names or face attribute-value pairs. All face specs are merged
together, with earlier values taking precedence.
Everything except @var{face} is a ``face spec'': a list of face names
or face attribute-value pairs. All face specs are merged together,
with earlier values taking precedence.
The @var{relative_specs_}n values are ``relative specs'', and are
added by @code{face-remap-add-relative} (and removed by
......@@ -2986,11 +3000,7 @@ should be one of @code{font-object}, @code{font-spec}, or
A font object is a Lisp object that represents a font that Emacs has
@dfn{opened}. Font objects cannot be modified in Lisp, but they can
be inspected. If you call @code{set-face-attribute} and pass a font
spec, font entity, or font name string as the value of the
@code{:font} attribute, Emacs opens the best ``matching'' font that is
available for display. It then stores the corresponding font object
as the actual value of the @code{:font} attribute for that face.
be inspected.
@defun font-at position &optional window string
Return the font object that is being used to display the character at
......@@ -3072,6 +3082,12 @@ entities are sorted in order of decreasing ``closeness'' to that font
spec.
@end defun
If you call @code{set-face-attribute} and pass a font spec, font
entity, or font name string as the value of the @code{:font}
attribute, Emacs opens the best ``matching'' font that is available
for display. It then stores the corresponding font object as the
actual value of the @code{:font} attribute for that face.
The following functions can be used to obtain information about a
font. For these functions, the @var{font} argument can be a font
object, a font entity, or a font spec.
......@@ -4686,40 +4702,41 @@ cache, it can always be displayed, even if the value of
@subsection Image Cache
@cindex image cache
Emacs stores images in an image cache so that it can display them
again more efficiently. When Emacs displays an image, it searches the
image cache for an existing image specification @code{equal} to the
desired specification. If a match is found, the image is displayed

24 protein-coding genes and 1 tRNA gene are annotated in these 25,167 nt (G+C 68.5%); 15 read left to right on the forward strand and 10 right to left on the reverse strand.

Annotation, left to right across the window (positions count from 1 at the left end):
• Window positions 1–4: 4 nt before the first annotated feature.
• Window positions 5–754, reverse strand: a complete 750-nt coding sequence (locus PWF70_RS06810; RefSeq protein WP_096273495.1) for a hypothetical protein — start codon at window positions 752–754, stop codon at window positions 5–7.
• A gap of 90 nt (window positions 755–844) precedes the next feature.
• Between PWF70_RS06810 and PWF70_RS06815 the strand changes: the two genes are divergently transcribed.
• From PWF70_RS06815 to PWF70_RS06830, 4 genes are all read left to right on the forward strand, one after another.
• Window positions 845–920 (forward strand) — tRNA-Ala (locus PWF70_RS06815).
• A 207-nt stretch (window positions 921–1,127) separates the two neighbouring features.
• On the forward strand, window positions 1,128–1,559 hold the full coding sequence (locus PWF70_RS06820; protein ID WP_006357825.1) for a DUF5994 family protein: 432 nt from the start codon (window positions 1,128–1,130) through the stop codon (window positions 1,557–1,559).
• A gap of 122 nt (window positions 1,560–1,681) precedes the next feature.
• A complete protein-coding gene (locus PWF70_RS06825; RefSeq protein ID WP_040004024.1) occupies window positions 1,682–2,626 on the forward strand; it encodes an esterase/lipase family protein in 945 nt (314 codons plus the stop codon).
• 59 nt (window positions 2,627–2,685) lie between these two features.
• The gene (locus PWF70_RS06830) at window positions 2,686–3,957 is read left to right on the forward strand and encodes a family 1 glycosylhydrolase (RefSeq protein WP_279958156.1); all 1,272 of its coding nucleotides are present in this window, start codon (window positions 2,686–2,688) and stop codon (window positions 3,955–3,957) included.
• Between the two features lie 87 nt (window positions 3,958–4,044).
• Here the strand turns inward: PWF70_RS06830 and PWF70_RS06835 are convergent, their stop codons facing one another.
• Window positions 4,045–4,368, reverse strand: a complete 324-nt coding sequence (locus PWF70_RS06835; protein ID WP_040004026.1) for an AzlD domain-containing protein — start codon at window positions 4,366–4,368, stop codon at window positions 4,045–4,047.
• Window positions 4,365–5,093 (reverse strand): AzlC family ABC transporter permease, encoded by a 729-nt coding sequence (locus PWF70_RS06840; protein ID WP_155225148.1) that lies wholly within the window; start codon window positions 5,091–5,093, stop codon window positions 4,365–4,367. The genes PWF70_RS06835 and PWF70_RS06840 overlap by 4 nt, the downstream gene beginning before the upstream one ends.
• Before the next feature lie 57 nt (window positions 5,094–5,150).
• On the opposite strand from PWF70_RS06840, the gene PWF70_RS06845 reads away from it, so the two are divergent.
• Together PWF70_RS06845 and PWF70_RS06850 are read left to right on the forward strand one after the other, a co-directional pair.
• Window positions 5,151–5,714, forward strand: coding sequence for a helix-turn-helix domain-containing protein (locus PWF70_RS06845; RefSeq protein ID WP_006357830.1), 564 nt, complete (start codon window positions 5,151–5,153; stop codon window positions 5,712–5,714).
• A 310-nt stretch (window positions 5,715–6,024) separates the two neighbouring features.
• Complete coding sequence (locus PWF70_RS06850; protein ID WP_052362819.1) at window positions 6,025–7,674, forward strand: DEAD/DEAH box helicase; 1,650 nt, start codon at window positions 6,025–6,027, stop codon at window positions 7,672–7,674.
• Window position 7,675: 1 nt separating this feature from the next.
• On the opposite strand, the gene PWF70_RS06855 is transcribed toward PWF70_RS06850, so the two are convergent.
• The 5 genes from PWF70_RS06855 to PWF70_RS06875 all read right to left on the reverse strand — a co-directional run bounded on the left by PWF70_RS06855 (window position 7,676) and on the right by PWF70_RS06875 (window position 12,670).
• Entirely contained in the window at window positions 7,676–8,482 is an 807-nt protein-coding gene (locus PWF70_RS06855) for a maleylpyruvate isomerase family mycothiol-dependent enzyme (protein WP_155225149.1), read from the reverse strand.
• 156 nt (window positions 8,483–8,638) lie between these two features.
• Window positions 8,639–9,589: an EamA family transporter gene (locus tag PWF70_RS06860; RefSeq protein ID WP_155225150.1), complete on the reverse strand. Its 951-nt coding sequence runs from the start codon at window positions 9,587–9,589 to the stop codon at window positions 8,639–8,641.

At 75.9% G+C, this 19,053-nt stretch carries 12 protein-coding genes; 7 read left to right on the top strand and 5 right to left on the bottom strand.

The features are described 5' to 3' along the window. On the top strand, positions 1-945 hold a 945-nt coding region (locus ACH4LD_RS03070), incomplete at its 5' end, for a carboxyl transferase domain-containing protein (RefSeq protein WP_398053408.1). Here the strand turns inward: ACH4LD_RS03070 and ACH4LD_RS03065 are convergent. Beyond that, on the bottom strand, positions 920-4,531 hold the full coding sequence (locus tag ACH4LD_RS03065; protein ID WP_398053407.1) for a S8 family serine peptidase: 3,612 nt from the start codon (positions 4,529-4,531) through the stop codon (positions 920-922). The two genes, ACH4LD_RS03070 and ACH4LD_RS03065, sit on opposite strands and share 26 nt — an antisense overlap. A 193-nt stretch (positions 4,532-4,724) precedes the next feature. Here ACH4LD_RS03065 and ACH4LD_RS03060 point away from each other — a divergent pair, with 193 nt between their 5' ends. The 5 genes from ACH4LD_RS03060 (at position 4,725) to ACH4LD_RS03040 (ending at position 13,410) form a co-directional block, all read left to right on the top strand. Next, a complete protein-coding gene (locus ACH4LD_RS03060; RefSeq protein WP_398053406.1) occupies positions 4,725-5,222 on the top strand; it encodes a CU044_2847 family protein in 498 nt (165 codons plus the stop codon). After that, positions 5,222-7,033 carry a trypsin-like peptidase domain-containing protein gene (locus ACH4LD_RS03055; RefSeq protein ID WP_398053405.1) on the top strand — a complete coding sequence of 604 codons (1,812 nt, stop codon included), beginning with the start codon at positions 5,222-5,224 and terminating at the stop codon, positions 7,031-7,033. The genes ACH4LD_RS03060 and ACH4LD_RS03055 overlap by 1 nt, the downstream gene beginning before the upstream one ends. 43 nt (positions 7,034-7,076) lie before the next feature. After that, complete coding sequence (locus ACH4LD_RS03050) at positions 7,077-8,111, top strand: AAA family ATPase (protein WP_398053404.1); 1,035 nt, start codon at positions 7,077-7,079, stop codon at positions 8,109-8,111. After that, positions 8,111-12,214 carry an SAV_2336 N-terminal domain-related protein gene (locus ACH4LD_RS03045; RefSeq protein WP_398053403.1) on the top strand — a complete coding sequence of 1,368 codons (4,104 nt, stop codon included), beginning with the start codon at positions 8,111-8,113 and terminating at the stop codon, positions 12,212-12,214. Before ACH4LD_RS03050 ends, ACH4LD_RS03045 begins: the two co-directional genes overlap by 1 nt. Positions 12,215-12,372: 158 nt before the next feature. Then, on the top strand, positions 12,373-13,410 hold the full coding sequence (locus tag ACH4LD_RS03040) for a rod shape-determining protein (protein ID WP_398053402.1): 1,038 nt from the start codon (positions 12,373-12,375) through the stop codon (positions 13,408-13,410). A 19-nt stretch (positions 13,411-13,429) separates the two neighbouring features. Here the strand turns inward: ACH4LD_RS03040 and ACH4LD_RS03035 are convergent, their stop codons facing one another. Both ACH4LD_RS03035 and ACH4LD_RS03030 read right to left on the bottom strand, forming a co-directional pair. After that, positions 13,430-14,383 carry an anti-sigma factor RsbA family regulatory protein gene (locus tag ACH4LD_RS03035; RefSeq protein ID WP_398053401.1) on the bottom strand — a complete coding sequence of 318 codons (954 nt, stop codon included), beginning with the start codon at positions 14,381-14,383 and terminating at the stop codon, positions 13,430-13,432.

from the cache; otherwise, Emacs loads the image normally.
Emacs caches images so that it can display them again more
efficiently. When Emacs displays an image, it searches the image
cache for an existing image specification @code{equal} to the desired
specification. If a match is found, the image is displayed from the
cache; otherwise, Emacs loads the image normally.
Occasionally, you may need to tell Emacs to refresh the images
associated with a given image specification. For example, suppose you
display an image using a specification that contains a @code{:file}
property. The image is loaded from the given file and stored in the
image cache. If you later display the image again, using the same
image specification, the image is displayed from the image cache.
Normally, this is not a problem. However, if the image file has
changed in the meantime, Emacs would be displaying the old version of
the image. In such a situation, it is necessary to ``refresh'' the
image using @code{image-refresh}.
property. The image is automatically cached, and subsequent displays
of that image, with the same image specification, will use the image
cache. If the image file changes in the meantime, Emacs would be
displaying the old version of the image. In such a situation, you can
``refresh'' the image by calling @code{image-refresh}.
In Emacs' current implementation, each graphical terminal possesses
an image cache, which is shared by all the frames on that terminal
(@pxref{Multiple Terminals}). Thus, refreshing an image in one frame
also refreshes it in all other frames on the same terminal.
@defun image-refresh spec &optional frame
This function refreshes any images having image specifications
This function refreshes any images with image specifications
@code{equal} to @var{spec} on frame @var{frame}. If @var{frame} is
@code{nil}, the selected frame is used. If @var{frame} is @code{t},
the refresh is applied to all existing frames.
This works by removing from the image cache all the images whose image
specifications match @var{spec}. The next time Emacs needs to display
such an image, it will reload the image anew.
@code{nil}, it defaults to the selected frame. If @var{frame} is
@code{t}, the refresh is applied to all existing frames.
@end defun
@defun clear-image-cache &optional filter
This function clears the image cache. If @var{filter} is
a frame, only the cache for that frame is cleared. If omitted or
@code{nil}, clear the images on the selected frame. If @code{t},
all frames' caches are cleared. Otherwise, @var{filter} is taken as
a file name and only images that reference this file will be flushed.
This function clears an image cache, removing all the images stored in
it. If @var{filter} is omitted or @code{nil}, it clears the cache for
the selected frame. If @var{filter} is a frame, it clears the cache
for that frame. If @var{filter} is @code{t}, all image caches are
cleared. Otherwise, @var{filter} is taken to be a file name, and all
images associated with that file name are removed from all image
caches.
@end defun
If an image in the image cache has not been displayed for a specified
......